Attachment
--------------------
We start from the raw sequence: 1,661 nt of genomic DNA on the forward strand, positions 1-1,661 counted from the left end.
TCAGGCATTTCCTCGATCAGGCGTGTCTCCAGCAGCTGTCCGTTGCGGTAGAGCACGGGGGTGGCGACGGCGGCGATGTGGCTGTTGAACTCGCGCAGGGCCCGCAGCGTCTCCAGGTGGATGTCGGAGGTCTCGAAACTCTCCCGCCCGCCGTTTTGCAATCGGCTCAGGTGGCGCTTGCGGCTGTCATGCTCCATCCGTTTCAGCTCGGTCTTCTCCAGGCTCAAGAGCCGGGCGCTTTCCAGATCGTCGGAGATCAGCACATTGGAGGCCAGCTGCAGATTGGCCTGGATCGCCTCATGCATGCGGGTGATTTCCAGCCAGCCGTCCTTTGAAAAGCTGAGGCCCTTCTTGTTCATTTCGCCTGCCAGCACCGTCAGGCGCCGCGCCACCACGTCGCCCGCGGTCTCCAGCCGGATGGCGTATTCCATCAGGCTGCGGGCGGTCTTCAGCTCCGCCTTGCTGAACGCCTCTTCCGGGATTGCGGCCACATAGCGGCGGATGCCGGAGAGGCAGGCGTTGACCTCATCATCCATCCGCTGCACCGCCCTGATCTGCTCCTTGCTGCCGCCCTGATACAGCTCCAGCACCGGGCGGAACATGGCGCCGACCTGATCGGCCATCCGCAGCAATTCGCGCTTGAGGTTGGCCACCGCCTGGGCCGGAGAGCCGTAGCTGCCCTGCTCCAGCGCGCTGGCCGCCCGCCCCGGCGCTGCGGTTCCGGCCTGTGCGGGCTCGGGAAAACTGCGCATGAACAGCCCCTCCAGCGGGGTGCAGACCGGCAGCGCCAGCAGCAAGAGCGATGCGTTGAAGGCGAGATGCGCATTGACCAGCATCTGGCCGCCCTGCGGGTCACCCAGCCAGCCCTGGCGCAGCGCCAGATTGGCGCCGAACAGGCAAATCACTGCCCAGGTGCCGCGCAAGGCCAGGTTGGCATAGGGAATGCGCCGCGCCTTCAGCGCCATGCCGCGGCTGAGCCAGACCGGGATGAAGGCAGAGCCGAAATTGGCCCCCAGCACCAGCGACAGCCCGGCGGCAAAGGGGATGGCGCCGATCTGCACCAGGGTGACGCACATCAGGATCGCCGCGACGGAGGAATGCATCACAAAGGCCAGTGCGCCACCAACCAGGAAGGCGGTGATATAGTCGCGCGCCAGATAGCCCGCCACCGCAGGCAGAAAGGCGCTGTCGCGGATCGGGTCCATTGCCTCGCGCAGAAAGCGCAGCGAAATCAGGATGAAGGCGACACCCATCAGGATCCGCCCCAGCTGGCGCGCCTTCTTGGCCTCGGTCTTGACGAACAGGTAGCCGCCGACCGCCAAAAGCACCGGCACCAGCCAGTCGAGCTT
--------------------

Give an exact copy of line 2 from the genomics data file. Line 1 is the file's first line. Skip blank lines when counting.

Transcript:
TCAGGCATTTCCTCGATCAGGCGTGTCTCCAGCAGCTGTCCGTTGCGGTAGAGCACGGGGGTGGCGACGGCGGCGATGTGGCTGTTGAACTCGCGCAGGGCCCGCAGCGTCTCCAGGTGGATGTCGGAGGTCTCGAAACTCTCCCGCCCGCCGTTTTGCAATCGGCTCAGGTGGCGCTTGCGGCTGTCATGCTCCATCCGTTTCAGCTCGGTCTTCTCCAGGCTCAAGAGCCGGGCGCTTTCCAGATCGTCGGAGATCAGCACATTGGAGGCCAGCTGCAGATTGGCCTGGATCGCCTCATGCATGCGGGTGATTTCCAGCCAGCCGTCCTTTGAAAAGCTGAGGCCCTTCTTGTTCATTTCGCCTGCCAGCACCGTCAGGCGCCGCGCCACCACGTCGCCCGCGGTCTCCAGCCGGATGGCGTATTCCATCAGGCTGCGGGCGGTCTTCAGCTCCGCCTTGCTGAACGCCTCTTCCGGGATTGCGGCCACATAGCGGCGGATGCCGGAGAGGCAGGCGTTGACCTCATCATCCATCCGCTGCACCGCCCTGATCTGCTCCTTGCTGCCGCCCTGATACAGCTCCAGCACCGGGCGGAACATGGCGCCGACCTGATCGGCCATCCGCAGCAATTCGCGCTTGAGGTTGGCCACCGCCTGGGCCGGAGAGCCGTAGCTGCCCTGCTCCAGCGCGCTGGCCGCCCGCCCCGGCGCTGCGGTTCCGGCCTGTGCGGGCTCGGGAAAACTGCGCATGAACAGCCCCTCCAGCGGGGTGCAGACCGGCAGCGCCAGCAGCAAGAGCGATGCGTTGAAGGCGAGATGCGCATTGACCAGCATCTGGCCGCCCTGCGGGTCACCCAGCCAGCCCTGGCGCAGCGCCAGATTGGCGCCGAACAGGCAAATCACTGCCCAGGTGCCGCGCAAGGCCAGGTTGGCATAGGGAATGCGCCGCGCCTTCAGCGCCATGCCGCGGCTGAGCCAGACCGGGATGAAGGCAGAGCCGAAATTGGCCCCCAGCACCAGCGACAGCCCGGCGGCAAAGGGGATGGCGCCGATCTGCACCAGGGTGACGCACATCAGGATCGCCGCGACGGAGGAATGCATCACAAAGGCCAGTGCGCCACCAACCAGGAAGGCGGTGATATAGTCGCGCGCCAGATAGCCCGCCACCGCAGGCAGAAAGGCGCTGTCGCGGATCGGGTCCATTGCCTCGCGCAGAAAGCGCAGCGAAATCAGGATGAAGGCGACACCCATCAGGATCCGCCCCAGCTGGCGCGCCTTCTTGGCCTCGGTCTTGACGAACAGGTAGCCGCCGACCGCCAAAAGCACCGGCACCAGCCAGTCGAGCTT